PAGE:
You can also give link a name to link to a named view. Here’s a link2 view creates a link to the link view:

@App.view(model=Document, name='link2')
def document_self_link(self, request):
    return, name='link')

So the view at /documents/foo/link2 produces the link /documents/foo/link.

Linking with path variables

How does the code know what the value of the {name} variable should be so that the link can be constructed? In this case this happened automatically: the value of the name attribute of Document is assumed to be the one that goes into the link.

This automatic rule won’t work everywhere, however. Perhaps an attribute with a different name is used, or a more complicated method is used to construct the name. For those cases we can take over and supply a custom variables function that knows how to construct the variables needed to construct the link from the model.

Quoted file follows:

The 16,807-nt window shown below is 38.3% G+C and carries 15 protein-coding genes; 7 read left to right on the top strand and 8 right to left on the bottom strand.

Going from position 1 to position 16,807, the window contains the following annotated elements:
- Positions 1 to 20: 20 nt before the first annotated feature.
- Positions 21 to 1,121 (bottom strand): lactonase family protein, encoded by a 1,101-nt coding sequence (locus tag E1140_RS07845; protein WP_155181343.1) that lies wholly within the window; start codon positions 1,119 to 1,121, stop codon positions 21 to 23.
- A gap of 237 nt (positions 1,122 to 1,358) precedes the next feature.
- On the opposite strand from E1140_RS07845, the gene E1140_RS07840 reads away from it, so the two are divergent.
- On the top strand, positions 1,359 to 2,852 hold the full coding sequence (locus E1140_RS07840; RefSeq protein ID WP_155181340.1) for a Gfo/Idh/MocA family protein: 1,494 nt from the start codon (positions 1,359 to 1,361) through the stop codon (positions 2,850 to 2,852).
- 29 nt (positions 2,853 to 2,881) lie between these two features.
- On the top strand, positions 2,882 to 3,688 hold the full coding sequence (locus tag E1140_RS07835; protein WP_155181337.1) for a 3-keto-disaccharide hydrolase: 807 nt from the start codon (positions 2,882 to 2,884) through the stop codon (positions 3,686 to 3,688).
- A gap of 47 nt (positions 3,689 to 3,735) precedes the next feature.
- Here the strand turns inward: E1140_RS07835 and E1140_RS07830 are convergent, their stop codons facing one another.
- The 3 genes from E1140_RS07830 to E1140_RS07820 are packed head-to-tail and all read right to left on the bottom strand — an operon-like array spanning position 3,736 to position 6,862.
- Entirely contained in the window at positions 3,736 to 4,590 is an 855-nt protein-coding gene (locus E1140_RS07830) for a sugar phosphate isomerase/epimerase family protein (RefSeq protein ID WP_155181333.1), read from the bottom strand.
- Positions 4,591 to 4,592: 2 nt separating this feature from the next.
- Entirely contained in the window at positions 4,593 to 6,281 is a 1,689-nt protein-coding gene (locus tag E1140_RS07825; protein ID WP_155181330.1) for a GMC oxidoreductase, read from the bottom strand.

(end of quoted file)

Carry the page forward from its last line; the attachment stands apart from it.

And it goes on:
The variables function gets the model as a single argument and needs to return a dictionary. The keys should be the variable names used in the path or URL parameters, and the values should be the values as extracted from the model.

As an example, here is the variables function for the Document case made explicit:

@App.path(model=Document, path='documents/{name}',
          variables=lambda model: dict(
def get_document(name):
    return query_document_by_name(name)

Or to spell it out without the use of lambda:

def document_variables(model):
    return dict(

@App.path(model=Document, path='documents/{name}',
def get_document(name):
    return query_document_by_name(name)

Let’s change Document so that the name is stored in the id attribute:

class DifferentDocument(object):
    def __init__(self, name): = name

Our automatic variables won’t cut it anymore, so we have to be explicit:: attribute, we can do this:

@App.path(model=DifferentDocument, path='documents/{name}',
          variables=lambda model: dict(